Four years later, the coffee, called Suluja ti South Sudan—meaning “beginning of South Sudan” in Kakwa, a language indigenous to the region—is now ready for export. France is the first country that will get a taste of it, starting this month.
Nespresso says it will spend $2.6 million (2.5 million Swiss Francs) in the coming years to further the coffee’s development as a commercial product and to expand the endeavor to include several thousand farmers by 2020. While it does not expect quick returns—a payoff is likely to take many years to materialize—the company says it “sees this as a long-term investment in helping to revive the coffee industry in South Sudan.”
TechnoServe CEO William Warshauer told Bloomberg he believes coffee “can become the second-biggest export from South Sudan after oil. Having said that, we should recognize that it’s still the early days and volumes are very small and the political situation very fragile.”
Oil accounts for 99.82% of exports from South Sudan, according to theObservatory of Economic Complexity, a trade-data visualization site created at the MIT Media Lab. Its dependency makes it especially vulnerable to shocks in energy prices.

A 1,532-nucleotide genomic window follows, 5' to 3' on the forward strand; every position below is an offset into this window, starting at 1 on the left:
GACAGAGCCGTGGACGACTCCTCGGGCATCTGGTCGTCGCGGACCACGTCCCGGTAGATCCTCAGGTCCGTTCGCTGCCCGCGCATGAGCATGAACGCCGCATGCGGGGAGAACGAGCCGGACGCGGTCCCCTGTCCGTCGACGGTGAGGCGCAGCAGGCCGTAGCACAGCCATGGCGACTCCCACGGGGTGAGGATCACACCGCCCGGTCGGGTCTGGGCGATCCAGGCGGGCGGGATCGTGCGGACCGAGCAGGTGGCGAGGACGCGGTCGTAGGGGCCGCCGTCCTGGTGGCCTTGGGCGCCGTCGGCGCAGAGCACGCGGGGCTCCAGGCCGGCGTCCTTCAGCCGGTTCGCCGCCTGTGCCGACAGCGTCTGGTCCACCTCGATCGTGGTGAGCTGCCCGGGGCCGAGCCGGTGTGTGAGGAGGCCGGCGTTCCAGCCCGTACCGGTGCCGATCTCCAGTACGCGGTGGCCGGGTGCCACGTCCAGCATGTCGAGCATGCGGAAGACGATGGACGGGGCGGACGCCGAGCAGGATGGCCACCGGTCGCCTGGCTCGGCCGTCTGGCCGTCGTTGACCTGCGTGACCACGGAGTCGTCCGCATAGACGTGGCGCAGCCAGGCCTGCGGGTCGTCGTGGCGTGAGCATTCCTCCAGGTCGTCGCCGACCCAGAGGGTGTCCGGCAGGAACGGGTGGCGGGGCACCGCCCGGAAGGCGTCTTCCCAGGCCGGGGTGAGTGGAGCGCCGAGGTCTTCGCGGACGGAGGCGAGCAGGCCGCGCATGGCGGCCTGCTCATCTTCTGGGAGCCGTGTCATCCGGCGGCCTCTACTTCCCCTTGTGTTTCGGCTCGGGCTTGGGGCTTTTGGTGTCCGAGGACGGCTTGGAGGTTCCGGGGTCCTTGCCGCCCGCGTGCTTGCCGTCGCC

With its economy expected to contract by 7.5% this year, the east African country needs to diversify its exports to raise its non-oil revenue. Coffee may be a step in the right direction.
South Sudan is known in some circles as the”cradle of coffee.” According to Nespresso, it is believed to be one of the few places in the world where wild coffee, Arabica and Robusta, grows.
October 2, 2015 (Washington) – The struggling government of South Sudan says the U.S. must do more to support the democracy it helped create in the nation four years ago, asserting that the Obama administration and the international community are unfairly blaming the leadership in Juba for dragging its feet on a peace deal with rebels in the country’s civil war.
- Barack Hussein Obama
Without clearer American leadership and backing, said Awan Riak, a top adviser to South Sudanese President Salva Kiir Mayardit, the cycle of violence that has gripped the country since it achieved independence will only continue.